Listening to “How to Catalogue a Crisis: An Afterward to Lost and Found: Dance, HIV/AIDS, New York, Then and Now (2016)” : Jaime Shearn Coan, iele paloumpis, and Samantha the robot screen reader
March 2, 2020
What you are listening to/might listen to is a recording of a screen reader reading, “How to Catalogue a Crisis: An Afterward to Lost and Found: Dance, HIV/AIDS, New York, Then and Now (2016),” an essay Jaime Shearn Coan wrote for On Curating, for a special issue on curating HIV/AIDS, edited by Ted Kerr. The essay is about the practice of care that emerged for him through the process of editing the catalogue for the Danspace Project Platform 2016: Lost and Found. After Jaime shared the link and the PDF with the Danspace Project Kin and Care research group, iele, a visually impaired dance artist, listened to it on their screen reader. iele talked to us about their experience listening, particularly when it came to negotiating the frequent interruptions caused by the inclusion of the links, which the screen reader labored over, letter by letter. They developed a practice of self-care during those interruptions, checking in with a part of their body. The recording is 34 minutes long, but you can jump in/around wherever/however you like.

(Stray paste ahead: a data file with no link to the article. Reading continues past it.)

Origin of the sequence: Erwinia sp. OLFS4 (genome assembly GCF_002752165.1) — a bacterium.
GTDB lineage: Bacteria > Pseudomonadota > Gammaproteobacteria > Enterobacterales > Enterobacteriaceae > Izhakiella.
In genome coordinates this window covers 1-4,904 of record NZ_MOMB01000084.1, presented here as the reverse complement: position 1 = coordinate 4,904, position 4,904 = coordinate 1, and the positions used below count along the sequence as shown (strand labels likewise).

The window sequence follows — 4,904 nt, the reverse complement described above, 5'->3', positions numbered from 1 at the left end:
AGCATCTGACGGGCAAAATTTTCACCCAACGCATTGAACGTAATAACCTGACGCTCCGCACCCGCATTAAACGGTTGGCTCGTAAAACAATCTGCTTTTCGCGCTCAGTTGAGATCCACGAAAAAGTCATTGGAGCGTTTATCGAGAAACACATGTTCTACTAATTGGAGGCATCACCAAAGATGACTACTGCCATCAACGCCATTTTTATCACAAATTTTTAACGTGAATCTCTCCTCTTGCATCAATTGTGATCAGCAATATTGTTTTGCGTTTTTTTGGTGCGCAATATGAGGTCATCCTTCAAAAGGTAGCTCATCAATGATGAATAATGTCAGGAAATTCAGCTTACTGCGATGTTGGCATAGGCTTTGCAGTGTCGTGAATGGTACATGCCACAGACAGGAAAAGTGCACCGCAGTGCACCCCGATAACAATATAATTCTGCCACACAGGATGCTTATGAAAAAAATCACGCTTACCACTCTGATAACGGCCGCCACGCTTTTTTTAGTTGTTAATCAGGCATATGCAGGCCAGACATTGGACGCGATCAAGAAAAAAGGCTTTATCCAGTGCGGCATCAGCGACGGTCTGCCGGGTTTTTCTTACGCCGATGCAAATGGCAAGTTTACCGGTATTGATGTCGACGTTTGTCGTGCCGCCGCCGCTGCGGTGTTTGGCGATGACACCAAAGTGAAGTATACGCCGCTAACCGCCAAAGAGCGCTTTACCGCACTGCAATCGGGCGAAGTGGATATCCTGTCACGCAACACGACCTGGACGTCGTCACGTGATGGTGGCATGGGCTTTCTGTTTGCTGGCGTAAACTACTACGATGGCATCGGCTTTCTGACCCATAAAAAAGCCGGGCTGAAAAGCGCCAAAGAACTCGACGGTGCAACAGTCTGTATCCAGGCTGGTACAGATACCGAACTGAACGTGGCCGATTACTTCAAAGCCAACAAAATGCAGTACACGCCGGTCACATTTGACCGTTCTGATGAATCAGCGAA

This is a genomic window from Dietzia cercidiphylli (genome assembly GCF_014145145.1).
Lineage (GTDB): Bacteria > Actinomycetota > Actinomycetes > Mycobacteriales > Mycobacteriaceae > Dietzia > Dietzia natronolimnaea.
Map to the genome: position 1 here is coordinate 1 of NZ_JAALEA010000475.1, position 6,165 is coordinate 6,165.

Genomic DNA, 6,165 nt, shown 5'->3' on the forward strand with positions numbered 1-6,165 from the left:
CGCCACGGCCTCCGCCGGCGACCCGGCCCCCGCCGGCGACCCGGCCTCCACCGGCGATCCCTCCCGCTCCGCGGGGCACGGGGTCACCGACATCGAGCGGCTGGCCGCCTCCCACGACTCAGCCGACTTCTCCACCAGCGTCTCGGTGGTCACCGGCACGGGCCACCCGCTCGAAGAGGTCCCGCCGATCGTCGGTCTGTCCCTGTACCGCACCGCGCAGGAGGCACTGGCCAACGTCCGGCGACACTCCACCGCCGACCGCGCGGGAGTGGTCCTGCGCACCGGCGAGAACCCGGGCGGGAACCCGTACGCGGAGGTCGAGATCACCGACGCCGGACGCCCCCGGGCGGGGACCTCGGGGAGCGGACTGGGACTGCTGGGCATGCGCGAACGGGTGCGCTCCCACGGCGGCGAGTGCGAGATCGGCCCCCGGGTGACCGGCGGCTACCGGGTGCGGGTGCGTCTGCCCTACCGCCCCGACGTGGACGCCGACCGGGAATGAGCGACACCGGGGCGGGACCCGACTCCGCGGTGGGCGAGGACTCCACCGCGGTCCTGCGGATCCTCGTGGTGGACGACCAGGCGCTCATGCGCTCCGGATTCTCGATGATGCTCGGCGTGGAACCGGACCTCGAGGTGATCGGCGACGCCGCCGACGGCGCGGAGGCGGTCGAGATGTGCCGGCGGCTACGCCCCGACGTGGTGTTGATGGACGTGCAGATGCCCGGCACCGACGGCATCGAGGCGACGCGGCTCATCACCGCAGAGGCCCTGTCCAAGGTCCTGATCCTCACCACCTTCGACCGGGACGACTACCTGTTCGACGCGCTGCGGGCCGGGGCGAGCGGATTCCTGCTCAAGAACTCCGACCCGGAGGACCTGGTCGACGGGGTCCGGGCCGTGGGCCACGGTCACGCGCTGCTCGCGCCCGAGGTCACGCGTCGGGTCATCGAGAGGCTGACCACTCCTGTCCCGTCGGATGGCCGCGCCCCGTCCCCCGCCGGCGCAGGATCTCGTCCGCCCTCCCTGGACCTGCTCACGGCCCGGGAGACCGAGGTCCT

Jaime and iele welcome you to listen and to engage in the following prompt if you chose to do so.
As you listen, every time the screen reader begins to read out a link, or experiences a glitch, we invite you to check in with your body. Is there any part of you that’s holding tension? Is there any part of you that’s holding an emotion? Where? What is it like? Be with it for a moment, breathe into it. Return to listening.